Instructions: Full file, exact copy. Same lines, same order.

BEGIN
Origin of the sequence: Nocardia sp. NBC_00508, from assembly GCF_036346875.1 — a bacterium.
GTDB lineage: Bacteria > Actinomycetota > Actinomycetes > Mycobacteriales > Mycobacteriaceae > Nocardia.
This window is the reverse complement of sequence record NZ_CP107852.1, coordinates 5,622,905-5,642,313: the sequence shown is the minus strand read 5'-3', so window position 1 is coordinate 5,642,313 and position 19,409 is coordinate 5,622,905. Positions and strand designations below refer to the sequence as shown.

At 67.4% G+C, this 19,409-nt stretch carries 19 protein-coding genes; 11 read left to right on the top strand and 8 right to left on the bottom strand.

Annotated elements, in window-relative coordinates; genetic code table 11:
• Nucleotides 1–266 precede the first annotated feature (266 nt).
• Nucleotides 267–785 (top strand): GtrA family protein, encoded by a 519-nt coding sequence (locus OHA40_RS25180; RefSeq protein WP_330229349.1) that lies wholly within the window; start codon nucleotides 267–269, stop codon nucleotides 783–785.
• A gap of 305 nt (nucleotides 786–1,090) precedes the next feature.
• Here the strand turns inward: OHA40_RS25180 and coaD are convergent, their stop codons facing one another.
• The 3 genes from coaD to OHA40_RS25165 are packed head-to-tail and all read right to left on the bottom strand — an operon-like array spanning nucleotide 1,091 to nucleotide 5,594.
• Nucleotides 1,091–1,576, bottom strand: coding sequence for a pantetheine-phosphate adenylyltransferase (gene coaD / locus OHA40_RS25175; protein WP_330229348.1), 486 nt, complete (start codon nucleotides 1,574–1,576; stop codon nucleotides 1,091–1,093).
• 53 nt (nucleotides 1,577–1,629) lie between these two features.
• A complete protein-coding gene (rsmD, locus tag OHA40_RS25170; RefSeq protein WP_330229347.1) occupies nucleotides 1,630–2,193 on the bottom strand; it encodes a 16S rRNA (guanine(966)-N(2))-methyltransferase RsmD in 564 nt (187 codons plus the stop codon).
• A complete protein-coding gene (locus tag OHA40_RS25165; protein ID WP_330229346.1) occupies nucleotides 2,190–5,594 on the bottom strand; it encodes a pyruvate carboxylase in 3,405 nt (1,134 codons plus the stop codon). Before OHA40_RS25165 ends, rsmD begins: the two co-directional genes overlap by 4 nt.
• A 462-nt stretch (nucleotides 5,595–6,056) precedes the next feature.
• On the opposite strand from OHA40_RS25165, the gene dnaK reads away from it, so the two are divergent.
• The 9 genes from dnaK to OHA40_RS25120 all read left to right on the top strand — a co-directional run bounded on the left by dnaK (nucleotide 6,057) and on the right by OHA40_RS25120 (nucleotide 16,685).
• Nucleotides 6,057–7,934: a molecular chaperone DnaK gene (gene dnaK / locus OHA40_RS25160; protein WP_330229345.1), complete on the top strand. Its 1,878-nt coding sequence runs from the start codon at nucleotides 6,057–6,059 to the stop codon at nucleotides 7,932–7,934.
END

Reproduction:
Origin of the sequence: Nocardia sp. NBC_00508, from assembly GCF_036346875.1 — a bacterium.
GTDB lineage: Bacteria > Actinomycetota > Actinomycetes > Mycobacteriales > Mycobacteriaceae > Nocardia.
This window is the reverse complement of sequence record NZ_CP107852.1, coordinates 5,622,905-5,642,313: the sequence shown is the minus strand read 5'-3', so window position 1 is coordinate 5,642,313 and position 19,409 is coordinate 5,622,905. Positions and strand designations below refer to the sequence as shown.

At 67.4% G+C, this 19,409-nt stretch carries 19 protein-coding genes; 11 read left to right on the top strand and 8 right to left on the bottom strand.

Annotated elements, in window-relative coordinates; genetic code table 11:
• Nucleotides 1–266 precede the first annotated feature (266 nt).
• Nucleotides 267–785 (top strand): GtrA family protein, encoded by a 519-nt coding sequence (locus OHA40_RS25180; RefSeq protein WP_330229349.1) that lies wholly within the window; start codon nucleotides 267–269, stop codon nucleotides 783–785.
• A gap of 305 nt (nucleotides 786–1,090) precedes the next feature.
• Here the strand turns inward: OHA40_RS25180 and coaD are convergent, their stop codons facing one another.
• The 3 genes from coaD to OHA40_RS25165 are packed head-to-tail and all read right to left on the bottom strand — an operon-like array spanning nucleotide 1,091 to nucleotide 5,594.
• Nucleotides 1,091–1,576, bottom strand: coding sequence for a pantetheine-phosphate adenylyltransferase (gene coaD / locus OHA40_RS25175; protein WP_330229348.1), 486 nt, complete (start codon nucleotides 1,574–1,576; stop codon nucleotides 1,091–1,093).
• 53 nt (nucleotides 1,577–1,629) lie between these two features.
• A complete protein-coding gene (rsmD, locus tag OHA40_RS25170; RefSeq protein WP_330229347.1) occupies nucleotides 1,630–2,193 on the bottom strand; it encodes a 16S rRNA (guanine(966)-N(2))-methyltransferase RsmD in 564 nt (187 codons plus the stop codon).
• A complete protein-coding gene (locus tag OHA40_RS25165; protein ID WP_330229346.1) occupies nucleotides 2,190–5,594 on the bottom strand; it encodes a pyruvate carboxylase in 3,405 nt (1,134 codons plus the stop codon). Before OHA40_RS25165 ends, rsmD begins: the two co-directional genes overlap by 4 nt.
• A 462-nt stretch (nucleotides 5,595–6,056) precedes the next feature.
• On the opposite strand from OHA40_RS25165, the gene dnaK reads away from it, so the two are divergent.
• The 9 genes from dnaK to OHA40_RS25120 all read left to right on the top strand — a co-directional run bounded on the left by dnaK (nucleotide 6,057) and on the right by OHA40_RS25120 (nucleotide 16,685).
• Nucleotides 6,057–7,934: a molecular chaperone DnaK gene (gene dnaK / locus OHA40_RS25160; protein WP_330229345.1), complete on the top strand. Its 1,878-nt coding sequence runs from the start codon at nucleotides 6,057–6,059 to the stop codon at nucleotides 7,932–7,934.